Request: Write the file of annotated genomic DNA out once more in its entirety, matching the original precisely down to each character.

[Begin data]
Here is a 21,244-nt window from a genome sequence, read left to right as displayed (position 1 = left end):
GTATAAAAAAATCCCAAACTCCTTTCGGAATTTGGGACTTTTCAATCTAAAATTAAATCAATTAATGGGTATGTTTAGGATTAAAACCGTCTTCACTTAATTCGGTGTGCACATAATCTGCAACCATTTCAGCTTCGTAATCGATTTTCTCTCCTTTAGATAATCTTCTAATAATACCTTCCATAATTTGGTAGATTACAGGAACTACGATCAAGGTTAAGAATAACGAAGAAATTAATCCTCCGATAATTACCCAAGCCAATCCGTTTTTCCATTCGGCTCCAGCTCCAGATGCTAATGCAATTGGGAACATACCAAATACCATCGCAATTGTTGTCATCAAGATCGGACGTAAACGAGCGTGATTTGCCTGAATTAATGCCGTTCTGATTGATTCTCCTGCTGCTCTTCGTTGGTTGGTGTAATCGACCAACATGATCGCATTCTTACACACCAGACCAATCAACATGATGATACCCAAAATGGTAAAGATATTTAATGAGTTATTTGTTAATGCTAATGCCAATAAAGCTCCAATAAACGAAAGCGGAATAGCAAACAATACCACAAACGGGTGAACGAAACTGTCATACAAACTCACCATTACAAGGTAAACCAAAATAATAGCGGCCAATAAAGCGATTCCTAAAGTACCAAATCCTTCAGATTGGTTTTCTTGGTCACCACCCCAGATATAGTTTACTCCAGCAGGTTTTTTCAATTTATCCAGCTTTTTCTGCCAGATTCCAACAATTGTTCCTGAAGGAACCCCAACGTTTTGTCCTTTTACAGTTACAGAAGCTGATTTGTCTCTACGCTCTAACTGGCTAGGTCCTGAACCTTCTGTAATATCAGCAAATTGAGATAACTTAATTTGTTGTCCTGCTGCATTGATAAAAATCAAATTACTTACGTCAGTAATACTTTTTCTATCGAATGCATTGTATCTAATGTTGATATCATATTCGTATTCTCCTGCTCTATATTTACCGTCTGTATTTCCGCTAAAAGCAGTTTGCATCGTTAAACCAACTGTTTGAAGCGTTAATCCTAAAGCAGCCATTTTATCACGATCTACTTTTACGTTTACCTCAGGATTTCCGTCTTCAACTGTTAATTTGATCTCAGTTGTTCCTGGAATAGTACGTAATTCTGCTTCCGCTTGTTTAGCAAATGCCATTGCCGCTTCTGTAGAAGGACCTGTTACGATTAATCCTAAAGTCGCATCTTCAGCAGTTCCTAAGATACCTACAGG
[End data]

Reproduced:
Here is a 21,244-nt window from a genome sequence, read left to right as displayed (position 1 = left end):
GTATAAAAAAATCCCAAACTCCTTTCGGAATTTGGGACTTTTCAATCTAAAATTAAATCAATTAATGGGTATGTTTAGGATTAAAACCGTCTTCACTTAATTCGGTGTGCACATAATCTGCAACCATTTCAGCTTCGTAATCGATTTTCTCTCCTTTAGATAATCTTCTAATAATACCTTCCATAATTTGGTAGATTACAGGAACTACGATCAAGGTTAAGAATAACGAAGAAATTAATCCTCCGATAATTACCCAAGCCAATCCGTTTTTCCATTCGGCTCCAGCTCCAGATGCTAATGCAATTGGGAACATACCAAATACCATCGCAATTGTTGTCATCAAGATCGGACGTAAACGAGCGTGATTTGCCTGAATTAATGCCGTTCTGATTGATTCTCCTGCTGCTCTTCGTTGGTTGGTGTAATCGACCAACATGATCGCATTCTTACACACCAGACCAATCAACATGATGATACCCAAAATGGTAAAGATATTTAATGAGTTATTTGTTAATGCTAATGCCAATAAAGCTCCAATAAACGAAAGCGGAATAGCAAACAATACCACAAACGGGTGAACGAAACTGTCATACAAACTCACCATTACAAGGTAAACCAAAATAATAGCGGCCAATAAAGCGATTCCTAAAGTACCAAATCCTTCAGATTGGTTTTCTTGGTCACCACCCCAGATATAGTTTACTCCAGCAGGTTTTTTCAATTTATCCAGCTTTTTCTGCCAGATTCCAACAATTGTTCCTGAAGGAACCCCAACGTTTTGTCCTTTTACAGTTACAGAAGCTGATTTGTCTCTACGCTCTAACTGGCTAGGTCCTGAACCTTCTGTAATATCAGCAAATTGAGATAACTTAATTTGTTGTCCTGCTGCATTGATAAAAATCAAATTACTTACGTCAGTAATACTTTTTCTATCGAATGCATTGTATCTAATGTTGATATCATATTCGTATTCTCCTGCTCTATATTTACCGTCTGTATTTCCGCTAAAAGCAGTTTGCATCGTTAAACCAACTGTTTGAAGCGTTAATCCTAAAGCAGCCATTTTATCACGATCTACTTTTACGTTTACCTCAGGATTTCCGTCTTCAACTGTTAATTTGATCTCAGTTGTTCCTGGAATAGTACGTAATTCTGCTTCCGCTTGTTTAGCAAATGCCATTGCCGCTTCTGTAGAAGGACCTGTTACGATTAATCCTAAAGTCGCATCTTCAGCAGTTCCTAAGATACCTACAGG